When the development requested has been completed, the case should again be reviewed by the RO on the basis of the additional evidence. If the benefit sought is not granted, the veteran and his representative should be furnished a Supplemental Statement of the Case and be afforded a reasonable opportunity to respond before the record is returned to the Board for further review.
The purpose of this REMAND is to obtain additional evidence and to comply with a Court order; and the Board does not intimate any opinion as to the merits of the case, either favorable or unfavorable, at this time. The veteran is free to submit any additional evidence and/or argument he desires to have considered in connection with his current appeal. Kutscherousky v. West, 12 Vet. App. 369 (1999). No action is required of the veteran unless he is notified.
This claim must be afforded expeditious treatment. [HOW MANY TIMES HAS THAT LINE BEEN RENDERED THEN IGNORED?] The law requires that all claims that are remanded by the Board of Veterans’ Appeals or by the United States Court of Appeals for Veterans Claims for additional development or other appropriate action must be handled in an expeditious manner.See 38 U.S.C.A. §§ 5109B, 7112 (West Supp. 2008).
Chief Veterans Law Judge, Board of Veterans’ Appeals
Under 38 U.S.C.A. § 7252 (West 2002), only a decision of the Board of Veterans’ Appeals is appealable to the United States Court of Appeals for Veterans Claims.
This remand is in the nature of a preliminary order and does not constitute a decision of the Board on the merits of your appeal. 38 C.F.R. § 20.1100(b) (2007).
Emphasis added by Veterans Today.
Readers what you see above IS NOT an isolated case nor worse case scenario it IS the norm at both BVA and CAVC that calls for the resignation of all political appointees and entrenched upper and middle managers within those offices to be replaced by MILITARY VETERANS.
This is what the DAV had to say about both the BVA and CAVC under the Bush and Obama administrations.
In a related story that appeared in the most recent magazine issue of the Disabled American Veterans (DAV), Chief Justice Acknowledges It, But DAV Saw It First – Some Veterans Given Runaround at BVA and CAVC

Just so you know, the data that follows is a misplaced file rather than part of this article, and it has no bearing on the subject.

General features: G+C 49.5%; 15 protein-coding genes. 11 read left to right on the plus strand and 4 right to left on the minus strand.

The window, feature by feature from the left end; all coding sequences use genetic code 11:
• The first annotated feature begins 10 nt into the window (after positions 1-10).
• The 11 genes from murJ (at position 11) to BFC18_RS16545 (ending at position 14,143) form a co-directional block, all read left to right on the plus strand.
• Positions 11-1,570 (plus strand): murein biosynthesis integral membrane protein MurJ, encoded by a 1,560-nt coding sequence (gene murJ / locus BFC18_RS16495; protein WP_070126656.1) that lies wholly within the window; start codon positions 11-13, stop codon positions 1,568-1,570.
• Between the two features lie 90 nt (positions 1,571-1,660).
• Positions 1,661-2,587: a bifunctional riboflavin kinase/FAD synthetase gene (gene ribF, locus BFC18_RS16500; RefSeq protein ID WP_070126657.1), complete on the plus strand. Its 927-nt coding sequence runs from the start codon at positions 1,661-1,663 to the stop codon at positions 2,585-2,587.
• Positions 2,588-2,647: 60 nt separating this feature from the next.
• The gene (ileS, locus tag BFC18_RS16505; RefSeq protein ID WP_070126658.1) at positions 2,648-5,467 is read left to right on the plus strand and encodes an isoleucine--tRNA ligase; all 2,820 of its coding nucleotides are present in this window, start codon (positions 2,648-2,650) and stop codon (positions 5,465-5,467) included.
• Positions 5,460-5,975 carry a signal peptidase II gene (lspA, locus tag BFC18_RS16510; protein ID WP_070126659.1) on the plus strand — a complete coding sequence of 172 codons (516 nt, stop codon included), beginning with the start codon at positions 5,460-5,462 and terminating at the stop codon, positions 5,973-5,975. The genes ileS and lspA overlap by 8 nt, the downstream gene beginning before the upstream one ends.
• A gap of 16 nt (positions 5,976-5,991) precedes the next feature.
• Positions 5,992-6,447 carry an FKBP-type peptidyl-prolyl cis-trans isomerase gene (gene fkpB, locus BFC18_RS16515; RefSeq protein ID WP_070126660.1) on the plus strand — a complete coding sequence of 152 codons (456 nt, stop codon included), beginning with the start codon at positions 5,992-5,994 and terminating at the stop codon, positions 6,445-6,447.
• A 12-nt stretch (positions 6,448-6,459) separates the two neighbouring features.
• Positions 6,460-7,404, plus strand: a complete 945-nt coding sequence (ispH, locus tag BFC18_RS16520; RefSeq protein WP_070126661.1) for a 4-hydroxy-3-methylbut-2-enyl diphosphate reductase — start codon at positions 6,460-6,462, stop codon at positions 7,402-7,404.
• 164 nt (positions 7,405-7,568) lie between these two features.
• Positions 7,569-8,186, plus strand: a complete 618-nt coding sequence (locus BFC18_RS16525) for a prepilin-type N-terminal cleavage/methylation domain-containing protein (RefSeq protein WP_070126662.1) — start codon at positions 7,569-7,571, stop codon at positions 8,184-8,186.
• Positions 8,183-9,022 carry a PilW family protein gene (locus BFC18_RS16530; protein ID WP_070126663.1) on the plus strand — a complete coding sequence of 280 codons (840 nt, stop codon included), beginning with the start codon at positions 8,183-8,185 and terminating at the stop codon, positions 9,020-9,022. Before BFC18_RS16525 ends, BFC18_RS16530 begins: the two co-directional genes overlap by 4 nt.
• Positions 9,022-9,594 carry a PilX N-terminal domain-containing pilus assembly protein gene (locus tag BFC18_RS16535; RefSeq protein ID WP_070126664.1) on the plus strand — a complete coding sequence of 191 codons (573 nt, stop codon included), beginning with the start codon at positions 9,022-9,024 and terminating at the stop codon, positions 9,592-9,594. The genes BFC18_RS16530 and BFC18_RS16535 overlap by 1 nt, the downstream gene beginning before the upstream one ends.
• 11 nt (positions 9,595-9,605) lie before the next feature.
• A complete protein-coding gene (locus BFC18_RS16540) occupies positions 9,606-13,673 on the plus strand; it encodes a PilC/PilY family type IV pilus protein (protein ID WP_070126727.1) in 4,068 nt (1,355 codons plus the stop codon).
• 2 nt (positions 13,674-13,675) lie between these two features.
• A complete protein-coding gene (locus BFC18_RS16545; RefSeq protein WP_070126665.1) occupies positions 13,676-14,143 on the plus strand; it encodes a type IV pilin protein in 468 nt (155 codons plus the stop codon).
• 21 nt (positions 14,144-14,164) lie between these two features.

According to DAV, in a recent oral argument at the Supreme Court, Chief Justice John Roberts expressed shock at the government’s admission that in litigating with veterans about their benefits, VA routinely takes a position that is unjustified.
In other words, the government sometimes makes veterans jump through unnecessary hoops to obtain benefits to which they are entitled by virtue of their service.
The exchange between the Chief Justice and the government lawyer is remarkable:
Chief Justice Roberts: Well, that’s really startling, isn’t it? In litigating with veterans, the government more often than not takes a position that is substantially unjustified?
Mr. Yang (government attorney): It is an unfortunate number, Your Honor. And it is—it’s accurate. (emphasis added).
The highest ranking judicial official in our nation now knows what DAV [and a few other Veterans Service Organizations] saw two years ago: that veterans receiving denials at the Board of Veterans Appeals need more help than ever in fighting bad decisions.
That is why DAV decided to do something about it. In 2008, DAV changed their strategy for litigating cases at the United States Court of Appeals for Veterans Claims (CAVC).
As the DAV fought tooth and nail to prevent Veterans from gaining access to legal representation at the CAVC, including opposing legislation in Congress that would expand legal access, for two decades, DAV had operated a top-notch office to serve veterans at the court. It was, in essence, a mini law firm inside DAV staffed by non-lawyer advocates as well as lawyers.